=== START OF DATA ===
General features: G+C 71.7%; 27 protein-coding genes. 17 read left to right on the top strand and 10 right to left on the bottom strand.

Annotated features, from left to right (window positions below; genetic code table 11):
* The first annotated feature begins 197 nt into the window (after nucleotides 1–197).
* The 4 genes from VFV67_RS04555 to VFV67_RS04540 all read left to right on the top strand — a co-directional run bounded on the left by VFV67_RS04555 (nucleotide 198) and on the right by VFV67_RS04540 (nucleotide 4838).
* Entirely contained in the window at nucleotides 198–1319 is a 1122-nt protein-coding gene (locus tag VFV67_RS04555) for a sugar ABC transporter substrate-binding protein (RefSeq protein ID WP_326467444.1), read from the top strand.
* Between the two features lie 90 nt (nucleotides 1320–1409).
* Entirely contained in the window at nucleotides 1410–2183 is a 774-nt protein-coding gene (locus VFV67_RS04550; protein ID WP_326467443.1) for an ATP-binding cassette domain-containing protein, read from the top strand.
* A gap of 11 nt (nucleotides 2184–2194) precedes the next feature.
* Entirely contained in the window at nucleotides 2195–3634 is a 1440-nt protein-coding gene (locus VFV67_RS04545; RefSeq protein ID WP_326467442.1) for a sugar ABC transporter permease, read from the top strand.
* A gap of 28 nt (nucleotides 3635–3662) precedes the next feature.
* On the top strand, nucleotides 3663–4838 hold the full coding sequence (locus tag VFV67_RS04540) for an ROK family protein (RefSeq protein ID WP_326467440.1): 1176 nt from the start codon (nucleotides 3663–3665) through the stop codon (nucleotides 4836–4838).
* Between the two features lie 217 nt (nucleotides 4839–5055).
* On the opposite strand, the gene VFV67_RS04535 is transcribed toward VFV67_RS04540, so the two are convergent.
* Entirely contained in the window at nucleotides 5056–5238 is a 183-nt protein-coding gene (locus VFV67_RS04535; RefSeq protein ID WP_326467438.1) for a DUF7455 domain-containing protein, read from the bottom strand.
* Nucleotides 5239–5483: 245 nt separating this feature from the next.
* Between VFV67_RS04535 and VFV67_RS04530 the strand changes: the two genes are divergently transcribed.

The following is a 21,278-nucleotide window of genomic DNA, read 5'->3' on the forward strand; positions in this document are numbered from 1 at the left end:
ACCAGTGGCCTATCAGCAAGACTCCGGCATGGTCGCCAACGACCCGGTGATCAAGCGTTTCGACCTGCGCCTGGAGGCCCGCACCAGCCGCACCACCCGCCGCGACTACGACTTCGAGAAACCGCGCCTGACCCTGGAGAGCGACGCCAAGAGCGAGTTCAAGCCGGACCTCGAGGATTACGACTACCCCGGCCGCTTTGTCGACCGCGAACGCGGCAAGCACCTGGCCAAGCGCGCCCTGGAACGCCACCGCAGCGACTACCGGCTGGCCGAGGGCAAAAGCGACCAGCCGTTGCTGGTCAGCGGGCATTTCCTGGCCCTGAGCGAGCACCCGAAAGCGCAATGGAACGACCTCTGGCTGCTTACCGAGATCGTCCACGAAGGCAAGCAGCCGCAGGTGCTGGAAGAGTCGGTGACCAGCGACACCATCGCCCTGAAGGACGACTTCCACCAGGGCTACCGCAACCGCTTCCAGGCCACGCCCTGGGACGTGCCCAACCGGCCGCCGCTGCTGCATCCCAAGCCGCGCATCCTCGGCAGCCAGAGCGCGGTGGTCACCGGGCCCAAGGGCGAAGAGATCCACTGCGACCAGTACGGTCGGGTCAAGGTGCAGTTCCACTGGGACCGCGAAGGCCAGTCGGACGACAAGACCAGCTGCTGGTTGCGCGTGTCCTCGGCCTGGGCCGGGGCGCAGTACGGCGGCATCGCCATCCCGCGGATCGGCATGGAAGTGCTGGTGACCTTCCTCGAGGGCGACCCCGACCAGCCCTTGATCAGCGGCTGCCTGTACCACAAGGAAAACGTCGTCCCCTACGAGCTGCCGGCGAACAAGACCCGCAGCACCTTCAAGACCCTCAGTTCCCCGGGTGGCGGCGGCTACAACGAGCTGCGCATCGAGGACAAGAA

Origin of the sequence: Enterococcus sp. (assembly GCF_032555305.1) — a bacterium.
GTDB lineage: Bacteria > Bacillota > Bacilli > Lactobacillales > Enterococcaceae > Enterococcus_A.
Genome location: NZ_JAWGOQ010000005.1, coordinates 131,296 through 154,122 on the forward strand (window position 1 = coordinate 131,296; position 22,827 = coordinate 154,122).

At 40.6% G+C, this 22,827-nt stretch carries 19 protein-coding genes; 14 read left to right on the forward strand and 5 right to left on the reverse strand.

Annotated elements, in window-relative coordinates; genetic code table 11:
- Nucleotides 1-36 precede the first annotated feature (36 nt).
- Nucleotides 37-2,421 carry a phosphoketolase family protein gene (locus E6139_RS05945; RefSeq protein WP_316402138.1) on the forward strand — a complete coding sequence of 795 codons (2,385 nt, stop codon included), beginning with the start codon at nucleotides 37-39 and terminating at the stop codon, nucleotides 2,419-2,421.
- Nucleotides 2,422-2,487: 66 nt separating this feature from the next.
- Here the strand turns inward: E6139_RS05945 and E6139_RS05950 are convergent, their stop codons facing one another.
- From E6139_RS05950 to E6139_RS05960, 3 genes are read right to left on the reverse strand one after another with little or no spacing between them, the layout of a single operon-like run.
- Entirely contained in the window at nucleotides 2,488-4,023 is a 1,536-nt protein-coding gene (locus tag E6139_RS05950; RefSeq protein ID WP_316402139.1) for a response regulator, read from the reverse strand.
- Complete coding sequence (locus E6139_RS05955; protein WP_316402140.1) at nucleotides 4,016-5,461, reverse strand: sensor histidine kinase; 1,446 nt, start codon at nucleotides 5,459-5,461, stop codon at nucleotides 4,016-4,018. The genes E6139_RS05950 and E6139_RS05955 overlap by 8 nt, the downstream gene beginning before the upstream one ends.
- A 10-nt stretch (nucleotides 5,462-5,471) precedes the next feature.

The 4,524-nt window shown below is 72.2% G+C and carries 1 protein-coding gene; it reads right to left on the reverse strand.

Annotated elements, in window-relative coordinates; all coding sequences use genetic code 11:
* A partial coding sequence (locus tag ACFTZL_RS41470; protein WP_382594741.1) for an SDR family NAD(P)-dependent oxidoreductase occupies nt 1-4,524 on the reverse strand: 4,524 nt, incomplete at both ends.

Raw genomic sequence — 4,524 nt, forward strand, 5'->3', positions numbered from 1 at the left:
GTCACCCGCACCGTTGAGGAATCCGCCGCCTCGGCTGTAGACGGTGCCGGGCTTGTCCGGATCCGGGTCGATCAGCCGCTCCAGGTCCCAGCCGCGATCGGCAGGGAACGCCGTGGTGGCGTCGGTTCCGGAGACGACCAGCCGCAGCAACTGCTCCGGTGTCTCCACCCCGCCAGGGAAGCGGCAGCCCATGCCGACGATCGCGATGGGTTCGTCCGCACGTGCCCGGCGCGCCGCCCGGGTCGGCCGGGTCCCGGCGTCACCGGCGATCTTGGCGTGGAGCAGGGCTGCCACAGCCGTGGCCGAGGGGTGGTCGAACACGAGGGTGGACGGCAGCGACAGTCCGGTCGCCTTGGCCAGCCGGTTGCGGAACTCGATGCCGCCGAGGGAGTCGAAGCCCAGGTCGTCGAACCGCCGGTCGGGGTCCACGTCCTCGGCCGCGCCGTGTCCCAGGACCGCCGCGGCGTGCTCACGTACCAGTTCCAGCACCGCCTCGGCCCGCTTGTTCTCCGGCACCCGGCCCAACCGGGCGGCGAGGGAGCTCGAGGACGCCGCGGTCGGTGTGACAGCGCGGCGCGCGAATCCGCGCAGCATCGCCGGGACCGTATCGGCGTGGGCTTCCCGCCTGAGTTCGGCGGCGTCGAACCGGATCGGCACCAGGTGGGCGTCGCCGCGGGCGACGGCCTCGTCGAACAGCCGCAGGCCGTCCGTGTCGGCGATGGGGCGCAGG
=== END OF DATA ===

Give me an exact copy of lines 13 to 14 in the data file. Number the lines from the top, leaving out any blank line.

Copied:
* On the opposite strand, the gene VFV67_RS04535 is transcribed toward VFV67_RS04540, so the two are convergent.
* Entirely contained in the window at nucleotides 5056–5238 is a 183-nt protein-coding gene (locus VFV67_RS04535; RefSeq protein ID WP_326467438.1) for a DUF7455 domain-containing protein, read from the bottom strand.